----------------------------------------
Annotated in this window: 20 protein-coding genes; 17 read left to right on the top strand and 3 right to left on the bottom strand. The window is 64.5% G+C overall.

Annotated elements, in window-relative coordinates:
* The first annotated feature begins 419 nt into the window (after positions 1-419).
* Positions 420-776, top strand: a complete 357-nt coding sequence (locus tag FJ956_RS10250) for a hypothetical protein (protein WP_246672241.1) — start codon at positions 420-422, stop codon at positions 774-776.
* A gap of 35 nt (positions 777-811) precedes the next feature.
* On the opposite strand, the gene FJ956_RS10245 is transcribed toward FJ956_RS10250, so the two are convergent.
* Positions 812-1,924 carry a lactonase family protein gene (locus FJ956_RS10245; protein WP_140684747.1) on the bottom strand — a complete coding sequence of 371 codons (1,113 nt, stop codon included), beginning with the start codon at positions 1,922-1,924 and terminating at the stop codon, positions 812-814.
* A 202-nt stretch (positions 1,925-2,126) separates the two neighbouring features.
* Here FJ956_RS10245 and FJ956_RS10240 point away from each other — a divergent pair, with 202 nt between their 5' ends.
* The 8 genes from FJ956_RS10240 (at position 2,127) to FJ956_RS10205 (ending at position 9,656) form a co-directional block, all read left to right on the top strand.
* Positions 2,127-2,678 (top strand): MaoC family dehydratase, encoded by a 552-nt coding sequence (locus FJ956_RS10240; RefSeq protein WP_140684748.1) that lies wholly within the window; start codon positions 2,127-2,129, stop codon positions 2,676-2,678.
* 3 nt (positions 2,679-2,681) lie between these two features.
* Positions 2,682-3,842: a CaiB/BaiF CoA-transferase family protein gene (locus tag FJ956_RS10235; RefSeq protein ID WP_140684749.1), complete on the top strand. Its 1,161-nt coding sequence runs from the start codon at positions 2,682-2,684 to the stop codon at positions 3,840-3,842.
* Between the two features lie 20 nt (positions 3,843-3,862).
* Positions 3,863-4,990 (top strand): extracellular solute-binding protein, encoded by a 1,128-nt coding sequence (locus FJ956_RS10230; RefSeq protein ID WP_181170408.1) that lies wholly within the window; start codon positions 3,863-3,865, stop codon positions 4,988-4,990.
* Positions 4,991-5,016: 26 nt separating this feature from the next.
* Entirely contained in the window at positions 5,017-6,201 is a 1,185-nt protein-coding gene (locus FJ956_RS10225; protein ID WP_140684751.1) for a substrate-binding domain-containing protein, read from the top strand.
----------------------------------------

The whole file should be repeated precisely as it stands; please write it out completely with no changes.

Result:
Annotated in this window: 20 protein-coding genes; 17 read left to right on the top strand and 3 right to left on the bottom strand. The window is 64.5% G+C overall.

Annotated elements, in window-relative coordinates:
* The first annotated feature begins 419 nt into the window (after positions 1-419).
* Positions 420-776, top strand: a complete 357-nt coding sequence (locus tag FJ956_RS10250) for a hypothetical protein (protein WP_246672241.1) — start codon at positions 420-422, stop codon at positions 774-776.
* A gap of 35 nt (positions 777-811) precedes the next feature.
* On the opposite strand, the gene FJ956_RS10245 is transcribed toward FJ956_RS10250, so the two are convergent.
* Positions 812-1,924 carry a lactonase family protein gene (locus FJ956_RS10245; protein WP_140684747.1) on the bottom strand — a complete coding sequence of 371 codons (1,113 nt, stop codon included), beginning with the start codon at positions 1,922-1,924 and terminating at the stop codon, positions 812-814.
* A 202-nt stretch (positions 1,925-2,126) separates the two neighbouring features.
* Here FJ956_RS10245 and FJ956_RS10240 point away from each other — a divergent pair, with 202 nt between their 5' ends.
* The 8 genes from FJ956_RS10240 (at position 2,127) to FJ956_RS10205 (ending at position 9,656) form a co-directional block, all read left to right on the top strand.
* Positions 2,127-2,678 (top strand): MaoC family dehydratase, encoded by a 552-nt coding sequence (locus FJ956_RS10240; RefSeq protein WP_140684748.1) that lies wholly within the window; start codon positions 2,127-2,129, stop codon positions 2,676-2,678.
* 3 nt (positions 2,679-2,681) lie between these two features.
* Positions 2,682-3,842: a CaiB/BaiF CoA-transferase family protein gene (locus tag FJ956_RS10235; RefSeq protein ID WP_140684749.1), complete on the top strand. Its 1,161-nt coding sequence runs from the start codon at positions 2,682-2,684 to the stop codon at positions 3,840-3,842.
* Between the two features lie 20 nt (positions 3,843-3,862).
* Positions 3,863-4,990 (top strand): extracellular solute-binding protein, encoded by a 1,128-nt coding sequence (locus FJ956_RS10230; RefSeq protein ID WP_181170408.1) that lies wholly within the window; start codon positions 3,863-3,865, stop codon positions 4,988-4,990.
* Positions 4,991-5,016: 26 nt separating this feature from the next.
* Entirely contained in the window at positions 5,017-6,201 is a 1,185-nt protein-coding gene (locus FJ956_RS10225; protein ID WP_140684751.1) for a substrate-binding domain-containing protein, read from the top strand.